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IntroductionMary Kocol’s inspiration grows from the memories planted in the gardens that her father and his friends grew during her childhood. These gardens – cultivated with fruits, vegetables, and ornamental plants such as peonies, irises and carnations – still live within her mind. In her most recent works, a series of frozen, shimmering flowers, Kocol reflects upon themes such as gardens, landscape, and seasonal changes. The flowers are frozen in ice, then photographed in sunlight, creating everlasting evidence of two temporal states. In the process, there is always an element of chance and surprise, making each creation unique and unpredictable.
The artist works with analogue photography rather than digital technology because she enjoys the element of surprise that analogue photography entails. “The lack of surprise and the will to do things on my own inspired me to create this series of ice sculptures…the end result is unknown until the sculpture is removed from its mold and exposed to sunlight.” Only then do the unexpected details reveal themselves, and they’re often accompanied by the sweet scent of the flowers that permeates through the ice. In addition to medium format, Kocol also uses a toy camera with a plastic lens. She uses this method to revel in the imperfections of the camera and use its vagarious sharpness as a creative tool.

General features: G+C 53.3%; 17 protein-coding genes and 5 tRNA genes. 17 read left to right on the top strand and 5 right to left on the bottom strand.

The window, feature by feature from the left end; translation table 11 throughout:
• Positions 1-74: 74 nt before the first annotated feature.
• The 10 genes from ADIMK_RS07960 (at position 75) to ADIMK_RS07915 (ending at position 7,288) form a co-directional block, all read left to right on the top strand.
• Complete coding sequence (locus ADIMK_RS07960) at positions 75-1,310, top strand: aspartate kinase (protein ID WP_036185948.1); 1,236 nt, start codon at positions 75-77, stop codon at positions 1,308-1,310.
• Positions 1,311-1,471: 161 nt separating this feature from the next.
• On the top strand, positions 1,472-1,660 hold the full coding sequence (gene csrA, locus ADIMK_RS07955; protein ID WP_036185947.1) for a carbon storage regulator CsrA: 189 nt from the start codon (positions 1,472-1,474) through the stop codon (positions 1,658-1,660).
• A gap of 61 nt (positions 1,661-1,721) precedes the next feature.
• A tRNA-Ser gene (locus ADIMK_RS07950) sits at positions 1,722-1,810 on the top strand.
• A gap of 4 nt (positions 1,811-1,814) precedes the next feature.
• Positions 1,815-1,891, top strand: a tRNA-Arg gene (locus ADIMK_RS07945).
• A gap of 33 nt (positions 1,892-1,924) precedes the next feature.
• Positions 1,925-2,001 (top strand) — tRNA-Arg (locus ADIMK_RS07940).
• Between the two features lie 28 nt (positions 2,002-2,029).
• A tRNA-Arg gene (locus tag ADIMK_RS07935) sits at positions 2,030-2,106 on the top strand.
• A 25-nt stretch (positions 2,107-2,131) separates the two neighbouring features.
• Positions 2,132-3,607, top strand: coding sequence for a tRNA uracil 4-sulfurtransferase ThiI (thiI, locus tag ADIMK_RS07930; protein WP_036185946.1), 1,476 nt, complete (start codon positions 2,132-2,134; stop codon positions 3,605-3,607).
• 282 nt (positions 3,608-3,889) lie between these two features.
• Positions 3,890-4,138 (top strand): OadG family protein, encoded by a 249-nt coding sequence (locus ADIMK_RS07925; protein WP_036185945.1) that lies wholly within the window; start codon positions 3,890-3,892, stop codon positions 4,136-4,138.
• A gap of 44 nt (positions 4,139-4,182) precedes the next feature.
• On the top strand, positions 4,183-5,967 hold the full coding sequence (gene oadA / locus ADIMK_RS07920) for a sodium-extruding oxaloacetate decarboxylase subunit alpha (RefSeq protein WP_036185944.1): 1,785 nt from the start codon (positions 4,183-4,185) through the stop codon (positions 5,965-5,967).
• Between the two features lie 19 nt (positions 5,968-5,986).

Mary Kocol is a photographer based in Somerville, Massachusetts. Her works were first exhibited at the Museum of Modern Art in 1991. Her photographs illustrating urban twilight are featured in the permanent collections at institutions such as the Museum of Modern Art, the J. Paul Getty Museum, the Museum of Fine Arts Boston, the Victoria and Albert Museum, among many others. She was a recipient of the Guggenheim Fellowship and several other fellowships from the Massachusetts Cultural Council. Her work is published in the New York Times Magazine, Boston Magazine, Gardens Illustrated, and Doubleday Books. Mary Kocol was born in Hartford, Connecticut and studied at both the University of Connecticut and the Rhode Island School of Design, where she earned a master's degree in photography. She works as a photographer at the Harvard University Art Museum, where she photographs the art collection.
1962 Born in Hartford, Connecticut. Lives and works in the Boston area.
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